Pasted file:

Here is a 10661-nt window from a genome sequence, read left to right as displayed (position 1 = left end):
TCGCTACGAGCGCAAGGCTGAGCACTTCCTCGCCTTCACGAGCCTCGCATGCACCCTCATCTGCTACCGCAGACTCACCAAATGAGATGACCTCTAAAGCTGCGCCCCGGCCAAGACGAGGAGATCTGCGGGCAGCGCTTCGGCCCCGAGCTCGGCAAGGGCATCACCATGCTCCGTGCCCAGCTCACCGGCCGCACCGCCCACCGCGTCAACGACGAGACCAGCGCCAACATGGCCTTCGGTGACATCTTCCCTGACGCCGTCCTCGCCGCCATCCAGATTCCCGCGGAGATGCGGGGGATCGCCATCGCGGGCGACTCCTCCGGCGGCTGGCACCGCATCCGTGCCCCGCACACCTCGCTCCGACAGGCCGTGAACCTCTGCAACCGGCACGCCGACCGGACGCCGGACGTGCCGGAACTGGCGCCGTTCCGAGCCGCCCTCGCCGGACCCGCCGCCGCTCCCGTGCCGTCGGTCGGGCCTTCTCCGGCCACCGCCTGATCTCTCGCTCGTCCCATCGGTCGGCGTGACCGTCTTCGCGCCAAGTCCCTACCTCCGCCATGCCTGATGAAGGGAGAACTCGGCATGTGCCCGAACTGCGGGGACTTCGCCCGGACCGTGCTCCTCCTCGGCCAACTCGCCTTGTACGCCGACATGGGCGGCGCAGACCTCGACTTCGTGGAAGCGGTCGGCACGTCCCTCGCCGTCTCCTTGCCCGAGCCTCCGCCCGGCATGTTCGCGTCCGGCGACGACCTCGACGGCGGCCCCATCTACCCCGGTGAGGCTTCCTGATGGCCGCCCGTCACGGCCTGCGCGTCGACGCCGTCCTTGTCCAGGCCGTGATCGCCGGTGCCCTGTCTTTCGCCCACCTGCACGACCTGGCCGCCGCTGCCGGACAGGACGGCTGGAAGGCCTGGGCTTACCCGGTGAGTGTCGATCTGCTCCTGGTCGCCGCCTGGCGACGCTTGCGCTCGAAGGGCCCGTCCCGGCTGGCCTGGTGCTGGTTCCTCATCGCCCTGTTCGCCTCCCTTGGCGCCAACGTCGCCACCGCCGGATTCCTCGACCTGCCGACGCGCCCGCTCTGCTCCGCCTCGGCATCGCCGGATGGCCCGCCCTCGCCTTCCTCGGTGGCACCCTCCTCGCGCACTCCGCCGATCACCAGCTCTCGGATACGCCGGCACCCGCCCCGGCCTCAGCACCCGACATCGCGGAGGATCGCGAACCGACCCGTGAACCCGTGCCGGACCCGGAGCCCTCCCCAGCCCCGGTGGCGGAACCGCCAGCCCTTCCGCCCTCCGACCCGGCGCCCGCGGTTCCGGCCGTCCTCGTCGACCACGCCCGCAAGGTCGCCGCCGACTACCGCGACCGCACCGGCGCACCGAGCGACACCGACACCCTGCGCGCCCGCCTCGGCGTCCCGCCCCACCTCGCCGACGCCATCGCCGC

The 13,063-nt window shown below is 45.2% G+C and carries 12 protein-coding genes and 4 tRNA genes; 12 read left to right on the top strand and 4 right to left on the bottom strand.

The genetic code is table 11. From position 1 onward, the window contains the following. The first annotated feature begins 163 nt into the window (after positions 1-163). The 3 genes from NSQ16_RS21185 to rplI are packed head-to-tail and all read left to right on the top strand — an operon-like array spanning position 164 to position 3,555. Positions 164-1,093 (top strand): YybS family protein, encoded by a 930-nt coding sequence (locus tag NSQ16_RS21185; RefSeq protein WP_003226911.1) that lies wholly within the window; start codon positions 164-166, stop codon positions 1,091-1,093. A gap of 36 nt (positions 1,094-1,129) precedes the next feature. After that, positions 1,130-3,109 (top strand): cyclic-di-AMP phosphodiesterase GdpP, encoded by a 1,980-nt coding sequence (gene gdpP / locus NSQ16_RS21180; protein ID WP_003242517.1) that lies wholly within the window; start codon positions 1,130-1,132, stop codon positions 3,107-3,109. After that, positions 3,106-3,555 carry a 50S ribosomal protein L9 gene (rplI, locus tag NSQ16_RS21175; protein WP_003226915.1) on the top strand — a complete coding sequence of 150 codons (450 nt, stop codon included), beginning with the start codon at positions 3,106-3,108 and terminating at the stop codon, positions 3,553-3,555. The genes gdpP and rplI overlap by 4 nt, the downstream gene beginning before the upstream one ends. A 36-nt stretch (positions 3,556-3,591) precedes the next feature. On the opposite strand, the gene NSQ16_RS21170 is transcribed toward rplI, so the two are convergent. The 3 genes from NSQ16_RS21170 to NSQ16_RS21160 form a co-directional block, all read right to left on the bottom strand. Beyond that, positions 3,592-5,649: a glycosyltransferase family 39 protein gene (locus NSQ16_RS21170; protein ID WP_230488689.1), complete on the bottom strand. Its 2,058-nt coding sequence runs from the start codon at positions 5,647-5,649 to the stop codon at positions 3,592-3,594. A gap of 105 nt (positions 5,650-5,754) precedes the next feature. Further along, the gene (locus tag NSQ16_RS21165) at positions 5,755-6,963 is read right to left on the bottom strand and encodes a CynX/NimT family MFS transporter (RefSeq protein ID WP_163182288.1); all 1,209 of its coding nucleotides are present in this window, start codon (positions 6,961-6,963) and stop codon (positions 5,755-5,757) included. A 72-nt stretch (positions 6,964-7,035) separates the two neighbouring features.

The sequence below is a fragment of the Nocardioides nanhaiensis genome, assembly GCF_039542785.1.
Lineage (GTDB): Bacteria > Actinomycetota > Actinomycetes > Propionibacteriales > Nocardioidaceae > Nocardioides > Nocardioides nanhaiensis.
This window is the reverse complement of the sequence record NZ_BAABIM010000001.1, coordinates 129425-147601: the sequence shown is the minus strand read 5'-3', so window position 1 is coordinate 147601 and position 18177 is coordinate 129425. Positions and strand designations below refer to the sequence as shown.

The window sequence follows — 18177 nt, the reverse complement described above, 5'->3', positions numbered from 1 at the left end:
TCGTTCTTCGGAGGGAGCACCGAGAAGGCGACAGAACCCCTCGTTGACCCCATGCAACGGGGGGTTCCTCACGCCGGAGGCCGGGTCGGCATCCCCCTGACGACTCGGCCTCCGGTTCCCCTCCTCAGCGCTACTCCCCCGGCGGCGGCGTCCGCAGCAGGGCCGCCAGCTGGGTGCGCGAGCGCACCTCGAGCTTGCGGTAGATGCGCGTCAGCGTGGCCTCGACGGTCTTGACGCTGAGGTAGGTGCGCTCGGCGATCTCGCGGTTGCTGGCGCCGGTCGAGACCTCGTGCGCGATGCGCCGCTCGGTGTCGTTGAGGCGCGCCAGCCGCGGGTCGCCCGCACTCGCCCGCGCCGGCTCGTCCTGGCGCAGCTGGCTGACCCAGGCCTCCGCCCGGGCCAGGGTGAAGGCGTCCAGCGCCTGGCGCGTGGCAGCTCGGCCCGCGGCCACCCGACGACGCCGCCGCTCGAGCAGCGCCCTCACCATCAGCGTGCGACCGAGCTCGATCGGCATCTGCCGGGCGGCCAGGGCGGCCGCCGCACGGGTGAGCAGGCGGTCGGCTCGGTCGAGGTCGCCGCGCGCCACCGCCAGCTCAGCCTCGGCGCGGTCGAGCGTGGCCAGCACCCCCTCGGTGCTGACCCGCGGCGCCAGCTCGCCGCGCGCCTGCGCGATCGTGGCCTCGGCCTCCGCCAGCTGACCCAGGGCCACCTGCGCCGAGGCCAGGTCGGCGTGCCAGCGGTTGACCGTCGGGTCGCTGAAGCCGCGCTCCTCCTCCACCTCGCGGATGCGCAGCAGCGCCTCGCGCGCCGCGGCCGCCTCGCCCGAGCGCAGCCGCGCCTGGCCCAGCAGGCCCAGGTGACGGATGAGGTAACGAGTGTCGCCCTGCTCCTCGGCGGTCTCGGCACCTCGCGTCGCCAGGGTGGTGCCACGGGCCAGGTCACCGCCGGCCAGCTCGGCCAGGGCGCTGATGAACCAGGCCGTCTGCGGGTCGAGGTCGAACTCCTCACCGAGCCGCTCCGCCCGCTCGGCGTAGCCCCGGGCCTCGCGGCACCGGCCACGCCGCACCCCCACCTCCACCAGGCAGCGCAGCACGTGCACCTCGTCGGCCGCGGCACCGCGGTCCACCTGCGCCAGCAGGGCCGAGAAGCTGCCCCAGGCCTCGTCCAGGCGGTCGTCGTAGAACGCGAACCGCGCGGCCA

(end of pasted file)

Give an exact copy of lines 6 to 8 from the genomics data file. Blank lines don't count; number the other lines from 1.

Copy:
Lineage (GTDB): Bacteria > Actinomycetota > Actinomycetes > Propionibacteriales > Nocardioidaceae > Nocardioides > Nocardioides nanhaiensis.
This window is the reverse complement of the sequence record NZ_BAABIM010000001.1, coordinates 129425-147601: the sequence shown is the minus strand read 5'-3', so window position 1 is coordinate 147601 and position 18177 is coordinate 129425. Positions and strand designations below refer to the sequence as shown.

The window sequence follows — 18177 nt, the reverse complement described above, 5'->3', positions numbered from 1 at the left end: